I’m a firm believer that individual computer users need to take responsibility and action to keep their own computer clean and healthy. I’m sure you already realize that from my articles about firewalls, anti-virus programs and anti-spyware programs. It’s also true with respect to anti-spam programs.
While I could rely on my Internet Service Provider (ISP) to handle all the anti-spam functions and automatically delete anything it thought was junk email, I’ve seen false positive errors (marked as junk when it wasn’t) and false negative errors (not identified as junk when it really was) too many times to trust any automatic filtering — at least to trust it enough to allow it to automatically delete the emails it thinks are junk.
Murphy’s Law of Email Filtering
The more important an email is, the more likely it is to be identified as junk.
For email filtering, I use a free program called POPFile. I found POPFile in 2003, when USA Today the and Maximum PC magazine both had feature articles praising it. I was very surprised to see that it had received such glowing reviews, especially since the authors still assigned it a low "pre-release" version number. However, I have not found any reason to argue with those reviews.
POPFile is an email classification system, not just an anti-spam program. You receive emails and then show POPFile how you want them to be classified. In fact, on a fresh installation, POPFile has no idea how to classify any email.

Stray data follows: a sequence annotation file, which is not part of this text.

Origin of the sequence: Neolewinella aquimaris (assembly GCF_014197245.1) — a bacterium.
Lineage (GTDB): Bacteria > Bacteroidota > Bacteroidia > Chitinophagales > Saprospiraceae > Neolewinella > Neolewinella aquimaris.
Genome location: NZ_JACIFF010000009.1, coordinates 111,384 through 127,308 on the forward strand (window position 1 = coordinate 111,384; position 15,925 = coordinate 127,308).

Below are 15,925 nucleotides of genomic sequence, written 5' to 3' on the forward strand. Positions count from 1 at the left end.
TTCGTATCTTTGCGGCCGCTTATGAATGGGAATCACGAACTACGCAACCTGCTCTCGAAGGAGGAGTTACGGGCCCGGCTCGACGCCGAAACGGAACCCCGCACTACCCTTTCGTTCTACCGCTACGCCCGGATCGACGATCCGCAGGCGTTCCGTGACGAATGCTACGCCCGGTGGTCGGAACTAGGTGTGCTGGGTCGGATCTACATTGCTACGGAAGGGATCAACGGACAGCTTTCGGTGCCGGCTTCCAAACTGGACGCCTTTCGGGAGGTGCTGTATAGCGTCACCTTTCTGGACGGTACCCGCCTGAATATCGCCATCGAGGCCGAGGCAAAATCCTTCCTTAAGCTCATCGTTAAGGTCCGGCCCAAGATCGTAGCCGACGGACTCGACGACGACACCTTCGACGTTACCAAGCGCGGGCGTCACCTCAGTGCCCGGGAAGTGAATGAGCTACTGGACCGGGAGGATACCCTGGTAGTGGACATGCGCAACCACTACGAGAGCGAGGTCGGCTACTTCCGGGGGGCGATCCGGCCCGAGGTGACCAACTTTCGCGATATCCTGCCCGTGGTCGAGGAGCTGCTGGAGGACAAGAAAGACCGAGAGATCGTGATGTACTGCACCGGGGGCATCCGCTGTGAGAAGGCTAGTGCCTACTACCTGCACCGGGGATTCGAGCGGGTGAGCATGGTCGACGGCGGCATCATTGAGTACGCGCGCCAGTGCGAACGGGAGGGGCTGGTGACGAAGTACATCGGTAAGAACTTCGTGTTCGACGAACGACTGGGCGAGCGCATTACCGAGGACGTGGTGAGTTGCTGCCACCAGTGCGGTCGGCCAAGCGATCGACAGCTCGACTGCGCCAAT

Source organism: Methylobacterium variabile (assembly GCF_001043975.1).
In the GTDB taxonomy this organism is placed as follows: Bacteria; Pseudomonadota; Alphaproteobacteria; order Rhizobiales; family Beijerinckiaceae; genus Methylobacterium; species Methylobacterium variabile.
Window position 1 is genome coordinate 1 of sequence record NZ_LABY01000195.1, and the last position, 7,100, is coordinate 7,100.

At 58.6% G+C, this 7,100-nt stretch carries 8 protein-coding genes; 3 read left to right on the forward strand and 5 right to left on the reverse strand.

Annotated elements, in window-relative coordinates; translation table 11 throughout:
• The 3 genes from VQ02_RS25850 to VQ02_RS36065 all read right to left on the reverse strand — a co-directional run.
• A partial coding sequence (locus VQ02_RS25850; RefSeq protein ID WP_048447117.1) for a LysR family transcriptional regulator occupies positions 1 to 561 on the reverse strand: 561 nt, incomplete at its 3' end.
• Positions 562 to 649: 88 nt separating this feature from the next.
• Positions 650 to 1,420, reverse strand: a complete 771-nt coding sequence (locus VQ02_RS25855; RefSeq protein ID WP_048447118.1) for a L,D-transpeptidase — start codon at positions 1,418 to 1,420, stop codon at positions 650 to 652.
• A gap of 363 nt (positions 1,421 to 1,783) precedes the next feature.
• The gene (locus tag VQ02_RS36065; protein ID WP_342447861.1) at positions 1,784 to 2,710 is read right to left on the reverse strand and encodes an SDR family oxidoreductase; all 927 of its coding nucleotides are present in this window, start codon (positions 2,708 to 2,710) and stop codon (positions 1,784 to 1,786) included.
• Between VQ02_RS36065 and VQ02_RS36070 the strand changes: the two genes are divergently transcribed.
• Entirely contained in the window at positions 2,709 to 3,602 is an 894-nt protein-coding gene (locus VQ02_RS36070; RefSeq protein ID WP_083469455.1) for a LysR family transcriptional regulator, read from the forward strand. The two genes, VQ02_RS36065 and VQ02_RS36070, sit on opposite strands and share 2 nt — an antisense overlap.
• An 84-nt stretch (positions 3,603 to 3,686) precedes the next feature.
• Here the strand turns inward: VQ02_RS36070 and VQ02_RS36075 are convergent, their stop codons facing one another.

You, as the POPFile user, train POPFile to recognize emails in the categories (POPFile’s term is Buckets) that you wish to use. Once you start receiving emails through POPFile, you just open POPFile in your web browser and classify each email into its category — POPFile learns from the "corrections" you make.
POPFile has a number of configurable options, but the most important one is Buckets; you can create the classification Buckets you would like to have. Then, for each individual bucket, you can choose whether (or not) to have POPFile make a note in the email’s Subject line. Just set up a corresponding Rule in Outlook or Outlook Express (in Eudora and Thunderbird, these are called Filters) to file an email, whose subject contains that word, into the folder of your choice.
Getting POPFile installed is easy. There is a very important point to note, however. The installation instructions are on the web site, not in the download file. Read through them before installing — or have them open in your web browser — when you install POPFile. Once POPFile is installed, there are links to help at the bottom of the POPFile window.
Once POPFile is installed, just use your email program as you normally would. The email program will use POPFile as an intermediary, between it and the mailserver. Your email program will check with POPFile for new emails and POPFile will check with the mailserver(s) that you use.
The price is certainly right for POPFile. It’s free. It’s open-source. It’s licensed under the GNU General Purpose license (the GNU GPL), which means that you can use it for free and you can share it with others, too.
The POPFile project is hosted at SourceForge.net, who provides work space, version control, downloading, bug reporting and tracking, and a wiki-based documentation system for many open-source projects — and all the services are for free for open-source projects.
If I could, I would change a couple things in the download package . The only file in the zip file is Setup.exe. I’d like to see a README.txt and/or README.html file also, both pointing back to the installation instructions and Frequently Asked Questions sections on the web site.
You can download POPFile at http://getpopfile.org. Don’t forget to read the Installation instruction.